Mike, here's when dubbing brushes make sense (to me): doing lots of flies that require dubbing loops in a single sitting.  My most productive streamer this year I tie with a body of Ice Dub, either in a brush or dubbing loop.  Do I notice a difference in the durability, fishability, or appearance of loop vs brush?  No.  The difference is in speed.  I can do a dubbing brush on my table large enough to tie several of this pattern in just a few minutes.  It's really fast.  Then, when I go to tie a half dozen of them, I tie in the brush, wrap and go.  No creating dubbing loops, no prepping the material.  I'm absolutely not a speed tyer, but I saw the difference in tying a half dozen of these in maybe half an hour vs 45 minutes, that caught my attention.  The brush is very basic, very fast, very efficient. 

 

pdqRyBSl.jpg



#6 mikechell

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Posted 08 November 2017 - 06:13 PM

Cream,

I understand the purpose and ease of dubbing brushes.  But the reasons I dropped the idea was this:

The largest fly I tie is on a size 4 hook.  And I don't tie many of those.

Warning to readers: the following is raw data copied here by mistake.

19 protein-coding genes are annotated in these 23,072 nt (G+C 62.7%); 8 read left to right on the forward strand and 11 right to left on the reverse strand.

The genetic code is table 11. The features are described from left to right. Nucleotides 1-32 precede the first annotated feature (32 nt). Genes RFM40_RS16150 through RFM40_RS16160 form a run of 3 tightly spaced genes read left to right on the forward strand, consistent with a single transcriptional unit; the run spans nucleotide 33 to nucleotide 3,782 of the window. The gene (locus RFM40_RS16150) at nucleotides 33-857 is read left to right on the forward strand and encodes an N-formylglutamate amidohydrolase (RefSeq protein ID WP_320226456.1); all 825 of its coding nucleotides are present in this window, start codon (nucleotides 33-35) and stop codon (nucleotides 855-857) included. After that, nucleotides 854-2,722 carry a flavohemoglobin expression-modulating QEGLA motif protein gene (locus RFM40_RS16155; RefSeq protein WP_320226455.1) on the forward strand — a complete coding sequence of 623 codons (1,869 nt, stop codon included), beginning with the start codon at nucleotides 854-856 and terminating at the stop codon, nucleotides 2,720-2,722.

For size 8 through 12, I figured the wire in a brush would add noticable weight.

 

Am I mistaken in these?


Barbed hooks rule!

My definition of work: Doing something in which effort exceeds gain.

Ex-Marine ... quondam fidelis

 


#7 Elder

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Posted 08 November 2017 - 06:14 PM

Thanks to all

Mike SOME do.

 



#8 mikechell

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Posted 08 November 2017 - 06:15 PM

 

Mike SOME do.

 

Oops.  I should rephrase to say, none did in the videos I watched.  tongue.png


Barbed hooks rule!

My definition of work: Doing something in which effort exceeds gain.

Ex-Marine ... quondam fidelis

 


#9 xpman

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Posted 08 November 2017 - 06:23 PM

I have used the turbo dubbing block for years, but now I don't commercial tie I rarely use it. Wire was slippery so I used head cement. Now a days I am back to dubbing loops and do not need anything other that the thread I use.